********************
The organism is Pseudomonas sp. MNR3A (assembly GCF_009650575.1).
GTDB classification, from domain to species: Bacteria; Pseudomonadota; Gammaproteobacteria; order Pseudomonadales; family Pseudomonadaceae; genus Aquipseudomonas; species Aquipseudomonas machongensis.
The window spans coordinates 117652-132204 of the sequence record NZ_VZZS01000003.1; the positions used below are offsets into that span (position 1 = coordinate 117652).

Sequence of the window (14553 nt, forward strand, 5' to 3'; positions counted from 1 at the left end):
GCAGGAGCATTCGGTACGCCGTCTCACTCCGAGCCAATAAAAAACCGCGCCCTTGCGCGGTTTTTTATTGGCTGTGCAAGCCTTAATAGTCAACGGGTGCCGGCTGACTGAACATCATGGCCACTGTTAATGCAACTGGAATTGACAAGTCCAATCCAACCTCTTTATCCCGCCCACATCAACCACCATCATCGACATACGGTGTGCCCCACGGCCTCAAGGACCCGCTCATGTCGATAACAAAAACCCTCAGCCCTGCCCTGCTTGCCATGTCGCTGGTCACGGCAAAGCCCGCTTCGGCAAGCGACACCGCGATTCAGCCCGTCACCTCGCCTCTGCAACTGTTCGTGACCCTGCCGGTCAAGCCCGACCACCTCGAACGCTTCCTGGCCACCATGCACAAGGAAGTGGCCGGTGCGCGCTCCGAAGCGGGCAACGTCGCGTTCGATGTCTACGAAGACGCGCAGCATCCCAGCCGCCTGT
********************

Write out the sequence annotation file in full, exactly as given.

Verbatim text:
The organism is Pseudomonas sp. MNR3A (assembly GCF_009650575.1).
GTDB classification, from domain to species: Bacteria; Pseudomonadota; Gammaproteobacteria; order Pseudomonadales; family Pseudomonadaceae; genus Aquipseudomonas; species Aquipseudomonas machongensis.
The window spans coordinates 117652-132204 of the sequence record NZ_VZZS01000003.1; the positions used below are offsets into that span (position 1 = coordinate 117652).

Sequence of the window (14553 nt, forward strand, 5' to 3'; positions counted from 1 at the left end):
GCAGGAGCATTCGGTACGCCGTCTCACTCCGAGCCAATAAAAAACCGCGCCCTTGCGCGGTTTTTTATTGGCTGTGCAAGCCTTAATAGTCAACGGGTGCCGGCTGACTGAACATCATGGCCACTGTTAATGCAACTGGAATTGACAAGTCCAATCCAACCTCTTTATCCCGCCCACATCAACCACCATCATCGACATACGGTGTGCCCCACGGCCTCAAGGACCCGCTCATGTCGATAACAAAAACCCTCAGCCCTGCCCTGCTTGCCATGTCGCTGGTCACGGCAAAGCCCGCTTCGGCAAGCGACACCGCGATTCAGCCCGTCACCTCGCCTCTGCAACTGTTCGTGACCCTGCCGGTCAAGCCCGACCACCTCGAACGCTTCCTGGCCACCATGCACAAGGAAGTGGCCGGTGCGCGCTCCGAAGCGGGCAACGTCGCGTTCGATGTCTACGAAGACGCGCAGCATCCCAGCCGCCTGT